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Condition: Used: Good
Comment: Withdrawn library copy with limited marks/attachments. Pages are clean and crisp. Cover and dust jacket have a liquid stain on back bottom and a fair amount of surface and edge wear.
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Heaven: A Guide to the Undiscovered Country Hardcover – February, 2004

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Editorial Reviews

From Publishers Weekly

The author of The Devil: A Biography and Catholics and Sex explores the idea of the afterworld, considering in this thoroughly researched book how the search for life after death is connected with the desire to fully live. Drawing upon a plethora of literary and historical sources, Stanford engagingly explores how a variety of religions-including Judaism, Christianity and Buddhism-have imagined and described heaven. And he considers the viewpoints of a bevy of artists, writers, psychologists and philosophers as well-among them Signorelli, Dante, Poe, Freud, Jung, Plato and Kant. He takes readers through the gates of heaven at the Orvieto Cathedral in Tuscany to view the Renaissance's "radical new take on heaven" as revealed in Signorelli's masterful fresco in the Cappella di San Brizio. He also describes visiting Chartres, where he reminds readers that the gorgeous stained glass windows depicting Christ's life had a purpose beyond beauty-they educated a largely illiterate population. These historical tours open up the subject of heaven with delightful detail and imagery, making an otherworldly topic (Pope John Paul II called heaven "a blessed community" that was "neither abstraction nor physical space") tangible and accessible. Standford's inclusion of five short "Traveler's Tales," which recount the near-death experiences of living and historical figures, may be another method for making the ethereal more concrete. Rich in history and testimony, this thoughtful tome is a worthy study for anyone who has a curiosity in life beyond death.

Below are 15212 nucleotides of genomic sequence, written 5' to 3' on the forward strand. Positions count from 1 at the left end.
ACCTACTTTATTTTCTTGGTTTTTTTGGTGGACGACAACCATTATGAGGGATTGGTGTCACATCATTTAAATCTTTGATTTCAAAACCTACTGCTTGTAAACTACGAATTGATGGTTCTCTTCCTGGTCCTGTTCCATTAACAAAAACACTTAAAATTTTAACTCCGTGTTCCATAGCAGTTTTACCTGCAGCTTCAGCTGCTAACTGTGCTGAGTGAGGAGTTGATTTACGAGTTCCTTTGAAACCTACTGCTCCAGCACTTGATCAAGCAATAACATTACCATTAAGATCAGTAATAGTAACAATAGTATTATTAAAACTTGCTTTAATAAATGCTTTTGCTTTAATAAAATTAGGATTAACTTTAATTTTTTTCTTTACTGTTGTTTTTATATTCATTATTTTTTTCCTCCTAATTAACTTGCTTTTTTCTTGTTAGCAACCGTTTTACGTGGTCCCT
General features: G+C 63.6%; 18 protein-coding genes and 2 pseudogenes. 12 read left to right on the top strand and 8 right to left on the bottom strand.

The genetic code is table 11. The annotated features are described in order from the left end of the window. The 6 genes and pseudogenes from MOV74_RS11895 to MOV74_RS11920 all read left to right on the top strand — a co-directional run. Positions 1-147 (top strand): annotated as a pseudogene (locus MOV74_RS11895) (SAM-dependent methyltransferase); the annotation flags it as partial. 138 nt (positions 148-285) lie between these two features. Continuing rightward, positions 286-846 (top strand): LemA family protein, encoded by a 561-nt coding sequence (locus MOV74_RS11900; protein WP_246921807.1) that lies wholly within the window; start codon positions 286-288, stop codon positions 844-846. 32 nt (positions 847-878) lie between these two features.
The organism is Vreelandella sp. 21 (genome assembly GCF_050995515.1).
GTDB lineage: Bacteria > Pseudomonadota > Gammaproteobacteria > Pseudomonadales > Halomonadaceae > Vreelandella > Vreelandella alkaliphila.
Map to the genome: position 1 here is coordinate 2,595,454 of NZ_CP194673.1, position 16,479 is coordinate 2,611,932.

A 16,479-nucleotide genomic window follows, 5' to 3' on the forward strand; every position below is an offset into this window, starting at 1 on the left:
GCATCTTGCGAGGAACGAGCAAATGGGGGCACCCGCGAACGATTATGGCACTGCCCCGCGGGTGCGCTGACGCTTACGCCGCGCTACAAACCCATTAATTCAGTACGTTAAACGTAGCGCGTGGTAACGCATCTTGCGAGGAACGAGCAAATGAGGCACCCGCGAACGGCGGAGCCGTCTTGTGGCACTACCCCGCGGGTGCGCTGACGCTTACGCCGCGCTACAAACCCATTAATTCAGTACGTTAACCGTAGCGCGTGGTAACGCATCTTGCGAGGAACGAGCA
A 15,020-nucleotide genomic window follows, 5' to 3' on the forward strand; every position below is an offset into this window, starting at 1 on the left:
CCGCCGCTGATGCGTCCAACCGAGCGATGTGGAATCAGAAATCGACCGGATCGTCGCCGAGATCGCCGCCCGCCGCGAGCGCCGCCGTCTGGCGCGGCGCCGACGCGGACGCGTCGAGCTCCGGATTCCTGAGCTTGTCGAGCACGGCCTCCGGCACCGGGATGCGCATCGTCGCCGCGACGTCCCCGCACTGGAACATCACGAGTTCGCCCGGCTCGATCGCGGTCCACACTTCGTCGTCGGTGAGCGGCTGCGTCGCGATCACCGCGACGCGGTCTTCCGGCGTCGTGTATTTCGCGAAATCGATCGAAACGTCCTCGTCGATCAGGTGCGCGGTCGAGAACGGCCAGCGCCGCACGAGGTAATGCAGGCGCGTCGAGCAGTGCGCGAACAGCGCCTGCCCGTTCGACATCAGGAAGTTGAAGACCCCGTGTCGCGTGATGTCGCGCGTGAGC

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From Booklist

*Starred Review* Heaven cannot wait for one British broadcaster and Catholic gadfly. Rather, the afterlife looms as an immediate challenge for Stanford, who warns that a modern society that cannot think seriously about immortality in the next world is fast losing its ability to think soberly about death in this one. To renew a metaphysical inquiry that he fears is disappearing even in the churches, Stanford weaves intensely personal reflections on the great human riddle into wide-ranging scholarly research into the otherworldly visions of prophets, poets, and philosophers. The Buddhist doctrines of reincarnation receive attention, as do Muslim teachings about djanna, but Stanford focuses chiefly on Christian conceptions of the afterlife and their Jewish antecedents. Surprisingly fluid, these conceptions have shifted over the centuries: Christians who have listened to mystics rhapsodizing over the soul's unspeakably celestial union with God have often listened just as attentively to visionaries promising the eternal preservation of this world's delights and social ties. Probing the theological tensions separating these conceptions and the psychological impulses of their evangelists, Stanford delves deep into the writings of intrepid travelers--including St. Paul, Dante, and William Blake--reporting ecstatic journeys to the very boundaries of the divine realm. At a time when clerics have lapsed into silence on a topic still charged with intense interest, this book will attract a large and appreciative readership. Bryce Christensen